Liberal Arts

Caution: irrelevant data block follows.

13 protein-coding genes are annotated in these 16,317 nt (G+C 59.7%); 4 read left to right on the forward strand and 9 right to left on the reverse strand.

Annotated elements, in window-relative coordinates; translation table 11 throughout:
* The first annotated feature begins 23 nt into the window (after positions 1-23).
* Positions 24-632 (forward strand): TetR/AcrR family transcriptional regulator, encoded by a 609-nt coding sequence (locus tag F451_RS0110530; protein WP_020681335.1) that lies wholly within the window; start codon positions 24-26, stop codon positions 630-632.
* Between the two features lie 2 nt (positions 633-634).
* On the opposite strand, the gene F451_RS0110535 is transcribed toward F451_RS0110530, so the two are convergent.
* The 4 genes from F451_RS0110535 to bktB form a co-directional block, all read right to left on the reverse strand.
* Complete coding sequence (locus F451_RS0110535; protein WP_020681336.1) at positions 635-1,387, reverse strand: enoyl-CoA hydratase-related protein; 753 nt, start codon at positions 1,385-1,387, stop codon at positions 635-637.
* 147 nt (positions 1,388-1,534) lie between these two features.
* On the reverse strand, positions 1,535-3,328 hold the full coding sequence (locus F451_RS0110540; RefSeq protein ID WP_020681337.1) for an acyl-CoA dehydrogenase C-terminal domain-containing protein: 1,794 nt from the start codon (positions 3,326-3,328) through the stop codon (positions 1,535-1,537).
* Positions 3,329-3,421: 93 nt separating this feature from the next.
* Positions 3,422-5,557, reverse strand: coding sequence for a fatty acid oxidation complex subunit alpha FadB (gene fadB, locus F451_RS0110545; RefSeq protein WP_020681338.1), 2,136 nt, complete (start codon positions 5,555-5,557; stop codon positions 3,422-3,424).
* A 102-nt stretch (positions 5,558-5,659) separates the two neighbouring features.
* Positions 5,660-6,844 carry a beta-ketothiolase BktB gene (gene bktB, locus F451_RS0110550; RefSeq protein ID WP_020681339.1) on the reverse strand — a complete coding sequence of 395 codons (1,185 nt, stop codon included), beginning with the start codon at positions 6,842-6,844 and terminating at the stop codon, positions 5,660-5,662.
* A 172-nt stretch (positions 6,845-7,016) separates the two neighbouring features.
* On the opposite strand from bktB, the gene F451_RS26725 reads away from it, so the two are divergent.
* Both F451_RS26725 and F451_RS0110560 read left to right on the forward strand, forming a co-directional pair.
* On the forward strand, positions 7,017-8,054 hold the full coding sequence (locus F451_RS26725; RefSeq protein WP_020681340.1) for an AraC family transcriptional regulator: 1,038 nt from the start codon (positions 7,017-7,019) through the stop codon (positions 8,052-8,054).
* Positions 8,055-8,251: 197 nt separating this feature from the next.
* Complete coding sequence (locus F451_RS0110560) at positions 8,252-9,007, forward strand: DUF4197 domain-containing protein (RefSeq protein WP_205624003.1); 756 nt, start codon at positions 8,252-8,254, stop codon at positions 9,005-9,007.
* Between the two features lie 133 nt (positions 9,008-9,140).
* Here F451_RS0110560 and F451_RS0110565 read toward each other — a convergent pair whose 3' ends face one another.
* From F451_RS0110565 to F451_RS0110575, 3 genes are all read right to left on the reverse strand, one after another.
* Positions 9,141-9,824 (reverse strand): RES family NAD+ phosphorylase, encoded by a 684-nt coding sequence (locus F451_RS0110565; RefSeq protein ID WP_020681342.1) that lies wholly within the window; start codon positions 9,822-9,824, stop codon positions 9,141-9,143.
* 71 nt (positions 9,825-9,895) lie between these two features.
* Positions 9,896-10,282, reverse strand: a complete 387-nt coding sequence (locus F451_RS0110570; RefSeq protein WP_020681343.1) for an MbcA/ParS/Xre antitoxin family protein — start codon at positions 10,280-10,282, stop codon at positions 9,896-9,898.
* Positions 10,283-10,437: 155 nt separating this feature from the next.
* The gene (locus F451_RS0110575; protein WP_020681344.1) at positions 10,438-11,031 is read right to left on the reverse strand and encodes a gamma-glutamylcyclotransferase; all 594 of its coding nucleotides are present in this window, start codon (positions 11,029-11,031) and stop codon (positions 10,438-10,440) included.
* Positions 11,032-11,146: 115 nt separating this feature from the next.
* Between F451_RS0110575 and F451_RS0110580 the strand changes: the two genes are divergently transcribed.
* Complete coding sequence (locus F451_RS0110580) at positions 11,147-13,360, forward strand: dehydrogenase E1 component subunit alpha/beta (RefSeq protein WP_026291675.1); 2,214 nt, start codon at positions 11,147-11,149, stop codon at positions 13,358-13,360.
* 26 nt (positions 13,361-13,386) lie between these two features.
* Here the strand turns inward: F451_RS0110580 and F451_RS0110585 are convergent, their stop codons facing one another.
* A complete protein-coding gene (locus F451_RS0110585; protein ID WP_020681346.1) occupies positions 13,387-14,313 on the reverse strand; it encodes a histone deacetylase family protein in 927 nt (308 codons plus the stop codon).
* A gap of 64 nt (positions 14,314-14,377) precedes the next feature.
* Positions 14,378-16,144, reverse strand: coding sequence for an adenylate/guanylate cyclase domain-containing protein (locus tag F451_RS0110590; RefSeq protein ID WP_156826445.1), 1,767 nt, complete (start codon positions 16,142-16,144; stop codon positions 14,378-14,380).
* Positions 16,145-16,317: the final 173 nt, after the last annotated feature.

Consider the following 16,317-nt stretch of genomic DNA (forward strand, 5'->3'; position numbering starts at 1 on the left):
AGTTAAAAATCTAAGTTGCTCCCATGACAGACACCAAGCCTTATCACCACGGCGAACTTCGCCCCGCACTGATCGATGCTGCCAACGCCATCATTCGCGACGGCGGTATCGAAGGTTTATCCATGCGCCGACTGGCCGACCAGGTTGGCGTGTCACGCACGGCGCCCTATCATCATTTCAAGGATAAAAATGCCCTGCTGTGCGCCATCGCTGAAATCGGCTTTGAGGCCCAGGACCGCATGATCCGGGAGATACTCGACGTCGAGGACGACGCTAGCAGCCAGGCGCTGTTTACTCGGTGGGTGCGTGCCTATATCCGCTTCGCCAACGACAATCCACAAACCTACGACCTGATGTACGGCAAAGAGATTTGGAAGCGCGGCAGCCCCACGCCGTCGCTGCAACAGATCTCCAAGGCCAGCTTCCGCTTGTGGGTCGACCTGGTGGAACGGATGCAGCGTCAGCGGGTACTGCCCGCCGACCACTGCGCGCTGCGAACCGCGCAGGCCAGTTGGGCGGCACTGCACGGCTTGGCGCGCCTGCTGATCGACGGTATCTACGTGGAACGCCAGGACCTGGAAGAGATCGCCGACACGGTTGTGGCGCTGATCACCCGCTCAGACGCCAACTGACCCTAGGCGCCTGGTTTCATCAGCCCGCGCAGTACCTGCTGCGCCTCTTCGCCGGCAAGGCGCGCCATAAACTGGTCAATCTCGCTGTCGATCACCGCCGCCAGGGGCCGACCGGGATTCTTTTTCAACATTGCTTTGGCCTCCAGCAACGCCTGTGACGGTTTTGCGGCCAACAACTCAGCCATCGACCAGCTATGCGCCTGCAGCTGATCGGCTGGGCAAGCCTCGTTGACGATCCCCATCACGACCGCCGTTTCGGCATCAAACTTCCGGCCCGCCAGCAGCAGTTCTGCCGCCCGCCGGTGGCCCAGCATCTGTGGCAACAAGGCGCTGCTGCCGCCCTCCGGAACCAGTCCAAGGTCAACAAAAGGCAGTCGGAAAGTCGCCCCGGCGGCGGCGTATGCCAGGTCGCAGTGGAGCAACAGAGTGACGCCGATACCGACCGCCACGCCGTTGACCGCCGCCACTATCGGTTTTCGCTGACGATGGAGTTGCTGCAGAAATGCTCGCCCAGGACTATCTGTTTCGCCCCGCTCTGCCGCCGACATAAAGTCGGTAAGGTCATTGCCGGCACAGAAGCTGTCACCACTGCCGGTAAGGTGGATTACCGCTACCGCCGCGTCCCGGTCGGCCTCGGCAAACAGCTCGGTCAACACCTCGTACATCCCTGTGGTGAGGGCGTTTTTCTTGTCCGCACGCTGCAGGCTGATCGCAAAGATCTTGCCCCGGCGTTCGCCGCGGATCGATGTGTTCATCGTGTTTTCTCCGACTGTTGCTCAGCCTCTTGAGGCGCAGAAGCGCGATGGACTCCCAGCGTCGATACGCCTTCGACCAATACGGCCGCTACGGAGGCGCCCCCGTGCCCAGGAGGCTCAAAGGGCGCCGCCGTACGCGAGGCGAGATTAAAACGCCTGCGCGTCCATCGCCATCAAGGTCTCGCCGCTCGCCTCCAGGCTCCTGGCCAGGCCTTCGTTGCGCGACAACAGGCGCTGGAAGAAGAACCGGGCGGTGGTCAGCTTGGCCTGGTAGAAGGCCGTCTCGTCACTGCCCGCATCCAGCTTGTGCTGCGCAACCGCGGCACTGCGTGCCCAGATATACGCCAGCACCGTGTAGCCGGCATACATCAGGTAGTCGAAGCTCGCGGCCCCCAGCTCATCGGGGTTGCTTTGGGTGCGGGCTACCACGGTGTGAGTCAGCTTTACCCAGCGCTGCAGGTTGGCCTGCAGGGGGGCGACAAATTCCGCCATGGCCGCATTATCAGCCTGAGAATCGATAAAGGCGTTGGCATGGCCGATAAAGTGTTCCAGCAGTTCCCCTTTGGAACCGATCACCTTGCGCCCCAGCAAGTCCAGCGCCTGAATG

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An education conducted in a spirit of free inquiry undertaken without concern for topical relevance or vocational utility. This kind of learning is not only one of the enrichments of existence; it is one of the achievements of civilization. It heightens students' awareness of the human and natural worlds they inhabit. It makes them more reflective about their beliefs and choices, more self-conscious and criticising, speaking, critical and logical thinking. Law schools report that by the yardsticks of law review and grades, their top students come from math, classics, and literature, with political science, economics, "pre-law “and” legal studies" ranking lower. In today’s fast evolving world, leaders across the spectrum of vocations and professions need a broad imaginative and critical capacity, not a prematurely narrow point of view. In terms of the actual world, a solid liberal arts and sciences education will generally prove the most practical preparation for many demanding, high-level careers, or for the several careers that an increasing number of adults will eventually pursue. No particular concentration or area of study is inherently a better ticket to security, leadership, or personal satisfaction than another. Students should be encouraged to follow their passions and interests, not what they guess (or what others tell them) will lead to a supposedly more marketable set of skills. Of course, higher education has a utilitarian function. In that regard, as Robert Bellah states, it possesses "its own legitimacy." Yet, it is crucial to combine and integrate that function with other aims and ends, with what Bellah calls "education for the development of character, citizenship, and culture." A healthy system of higher education offers many rewards: scientific discoveries, eventual and even unforeseen applications, thoughtful political leadership, intelligent public discourse, cultural vitality, and an educated workforce. Higher learning serves several goals in coordination, goals that are mutually reinforcing. The aims are at once personal and social, private and public, economic, ethical, and intellectual. Harvard College exists to serve all these goals and offers a broad array of concentrations and courses for the purpose of educating the whole individual. Why? Because that kind of education, and not one aimed at certain occupational targets, is, in the long run, the best preparation for advanced achievement. The very broad, capacious form of education that we call the liberal arts is rooted in a specific curriculum in classical and medieval times. But it would be wrong to assume that because it has such ancient roots, this kind of education is outdated, stale, fusty, or irrelevant. In fact, quite the contrary. A liberal-arts education, which Louis Menand defined in The Marketplace of Ideas as "a background mentality, a way of thinking, a kind of intellectual DNA that informs work in every specialized area of inquiry," lends itself particularly well to contemporary high-tech methods of imparting knowledge. We all wrestle with the challenges of educating students who are used to multitasking, doing their homework while listening to music and texting on their iPhones. For such students, the Web-based facilities of exciting liberal-arts courses are particularly salient. What would Aristotle or Erasmus or Robert Maynard Hutchins not have given for a technique that allows one to tour the world's greatest museums, looking closely at the details of countless masterpieces; explore the ruins of ancient castles and pyramids and forums; join archaeological digs at your desk, turning objects around to see all sides of them; visualize problems in geometry or astronomy or mathematics in several dimensions and work out their solutions. An excellent example of the power of multimedia coupled with the liberal arts is "Imaginary Journeys," a general-education course sometimes taught at Harvard University by Stephen Greenblatt. The...
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